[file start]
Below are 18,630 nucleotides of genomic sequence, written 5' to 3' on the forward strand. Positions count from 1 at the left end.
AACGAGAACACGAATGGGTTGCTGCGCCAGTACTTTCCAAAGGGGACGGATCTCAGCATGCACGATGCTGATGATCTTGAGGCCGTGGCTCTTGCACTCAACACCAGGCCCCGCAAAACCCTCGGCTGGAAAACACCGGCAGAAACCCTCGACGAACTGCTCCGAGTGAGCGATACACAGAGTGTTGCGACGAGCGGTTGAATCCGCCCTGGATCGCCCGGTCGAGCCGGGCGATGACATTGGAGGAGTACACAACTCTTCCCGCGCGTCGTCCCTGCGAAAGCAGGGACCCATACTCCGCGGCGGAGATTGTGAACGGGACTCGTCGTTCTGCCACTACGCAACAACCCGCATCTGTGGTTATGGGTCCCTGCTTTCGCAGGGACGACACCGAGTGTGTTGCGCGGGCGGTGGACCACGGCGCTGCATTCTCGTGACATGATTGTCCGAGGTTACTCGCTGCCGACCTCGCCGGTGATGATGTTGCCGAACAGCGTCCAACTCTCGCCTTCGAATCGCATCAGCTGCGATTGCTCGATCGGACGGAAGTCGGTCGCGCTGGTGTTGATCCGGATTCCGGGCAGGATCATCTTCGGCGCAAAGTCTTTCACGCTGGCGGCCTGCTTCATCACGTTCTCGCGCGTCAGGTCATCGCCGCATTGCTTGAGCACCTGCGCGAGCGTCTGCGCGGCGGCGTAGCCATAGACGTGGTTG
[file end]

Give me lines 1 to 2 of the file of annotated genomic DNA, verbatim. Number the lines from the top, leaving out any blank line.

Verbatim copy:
Below are 18,630 nucleotides of genomic sequence, written 5' to 3' on the forward strand. Positions count from 1 at the left end.
AACGAGAACACGAATGGGTTGCTGCGCCAGTACTTTCCAAAGGGGACGGATCTCAGCATGCACGATGCTGATGATCTTGAGGCCGTGGCTCTTGCACTCAACACCAGGCCCCGCAAAACCCTCGGCTGGAAAACACCGGCAGAAACCCTCGACGAACTGCTCCGAGTGAGCGATACACAGAGTGTTGCGACGAGCGGTTGAATCCGCCCTGGATCGCCCGGTCGAGCCGGGCGATGACATTGGAGGAGTACACAACTCTTCCCGCGCGTCGTCCCTGCGAAAGCAGGGACCCATACTCCGCGGCGGAGATTGTGAACGGGACTCGTCGTTCTGCCACTACGCAACAACCCGCATCTGTGGTTATGGGTCCCTGCTTTCGCAGGGACGACACCGAGTGTGTTGCGCGGGCGGTGGACCACGGCGCTGCATTCTCGTGACATGATTGTCCGAGGTTACTCGCTGCCGACCTCGCCGGTGATGATGTTGCCGAACAGCGTCCAACTCTCGCCTTCGAATCGCATCAGCTGCGATTGCTCGATCGGACGGAAGTCGGTCGCGCTGGTGTTGATCCGGATTCCGGGCAGGATCATCTTCGGCGCAAAGTCTTTCACGCTGGCGGCCTGCTTCATCACGTTCTCGCGCGTCAGGTCATCGCCGCATTGCTTGAGCACCTGCGCGAGCGTCTGCGCGGCGGCGTAGCCATAGACGTGGTTG